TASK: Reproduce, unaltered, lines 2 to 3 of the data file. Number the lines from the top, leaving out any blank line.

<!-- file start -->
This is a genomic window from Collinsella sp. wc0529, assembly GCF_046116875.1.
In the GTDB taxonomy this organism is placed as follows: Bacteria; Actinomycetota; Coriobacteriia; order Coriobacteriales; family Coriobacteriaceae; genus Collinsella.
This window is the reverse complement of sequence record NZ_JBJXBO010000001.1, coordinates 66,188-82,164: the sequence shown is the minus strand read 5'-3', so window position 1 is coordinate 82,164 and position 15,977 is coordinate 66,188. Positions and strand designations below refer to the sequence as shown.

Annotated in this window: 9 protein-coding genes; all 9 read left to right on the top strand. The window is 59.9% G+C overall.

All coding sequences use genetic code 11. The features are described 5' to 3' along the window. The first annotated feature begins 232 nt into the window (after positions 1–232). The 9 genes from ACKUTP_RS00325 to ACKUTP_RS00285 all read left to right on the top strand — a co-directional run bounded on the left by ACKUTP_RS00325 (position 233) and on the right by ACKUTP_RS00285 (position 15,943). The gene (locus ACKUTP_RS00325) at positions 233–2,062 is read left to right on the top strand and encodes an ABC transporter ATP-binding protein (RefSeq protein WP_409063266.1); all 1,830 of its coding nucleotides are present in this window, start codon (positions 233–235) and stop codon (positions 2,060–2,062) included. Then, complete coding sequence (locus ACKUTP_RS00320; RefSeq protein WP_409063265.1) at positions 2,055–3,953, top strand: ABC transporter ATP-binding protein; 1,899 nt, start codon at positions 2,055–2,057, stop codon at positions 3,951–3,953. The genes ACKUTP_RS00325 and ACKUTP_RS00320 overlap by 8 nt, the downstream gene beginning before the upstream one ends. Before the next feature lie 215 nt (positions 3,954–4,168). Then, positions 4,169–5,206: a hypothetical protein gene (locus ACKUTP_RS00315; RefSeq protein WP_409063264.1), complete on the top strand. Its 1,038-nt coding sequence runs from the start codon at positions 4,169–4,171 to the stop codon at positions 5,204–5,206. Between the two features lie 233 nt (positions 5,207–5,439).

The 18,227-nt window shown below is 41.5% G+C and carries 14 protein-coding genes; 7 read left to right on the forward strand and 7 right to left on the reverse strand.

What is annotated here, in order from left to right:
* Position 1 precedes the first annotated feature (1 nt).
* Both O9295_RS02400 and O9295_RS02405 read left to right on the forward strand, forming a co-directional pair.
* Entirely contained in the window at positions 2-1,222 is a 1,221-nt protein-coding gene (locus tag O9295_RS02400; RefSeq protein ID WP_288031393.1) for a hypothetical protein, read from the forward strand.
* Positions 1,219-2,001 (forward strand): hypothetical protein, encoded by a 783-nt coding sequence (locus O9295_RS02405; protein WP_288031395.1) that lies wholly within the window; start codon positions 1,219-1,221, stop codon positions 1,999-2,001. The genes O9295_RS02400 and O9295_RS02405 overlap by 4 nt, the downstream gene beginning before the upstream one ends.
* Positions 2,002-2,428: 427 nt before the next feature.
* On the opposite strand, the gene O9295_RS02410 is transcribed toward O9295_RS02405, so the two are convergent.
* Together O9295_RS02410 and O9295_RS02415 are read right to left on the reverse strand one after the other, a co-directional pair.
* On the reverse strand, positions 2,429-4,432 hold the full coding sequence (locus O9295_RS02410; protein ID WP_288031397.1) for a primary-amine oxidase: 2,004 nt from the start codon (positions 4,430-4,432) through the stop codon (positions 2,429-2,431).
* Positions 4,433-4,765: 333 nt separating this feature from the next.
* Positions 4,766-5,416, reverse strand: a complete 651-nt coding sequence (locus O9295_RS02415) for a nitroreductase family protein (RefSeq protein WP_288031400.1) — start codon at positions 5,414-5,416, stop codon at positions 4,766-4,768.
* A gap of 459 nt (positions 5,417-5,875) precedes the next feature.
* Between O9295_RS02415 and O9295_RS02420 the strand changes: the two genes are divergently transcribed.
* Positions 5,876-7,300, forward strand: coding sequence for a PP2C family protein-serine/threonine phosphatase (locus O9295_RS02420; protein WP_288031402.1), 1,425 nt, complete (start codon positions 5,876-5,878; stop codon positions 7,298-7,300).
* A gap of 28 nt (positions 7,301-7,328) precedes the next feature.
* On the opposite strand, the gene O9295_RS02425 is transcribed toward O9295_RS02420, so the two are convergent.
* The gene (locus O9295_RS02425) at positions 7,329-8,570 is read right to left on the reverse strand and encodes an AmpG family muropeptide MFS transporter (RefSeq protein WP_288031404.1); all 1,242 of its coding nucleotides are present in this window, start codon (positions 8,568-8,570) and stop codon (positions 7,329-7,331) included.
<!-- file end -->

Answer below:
In the GTDB taxonomy this organism is placed as follows: Bacteria; Actinomycetota; Coriobacteriia; order Coriobacteriales; family Coriobacteriaceae; genus Collinsella.
This window is the reverse complement of sequence record NZ_JBJXBO010000001.1, coordinates 66,188-82,164: the sequence shown is the minus strand read 5'-3', so window position 1 is coordinate 82,164 and position 15,977 is coordinate 66,188. Positions and strand designations below refer to the sequence as shown.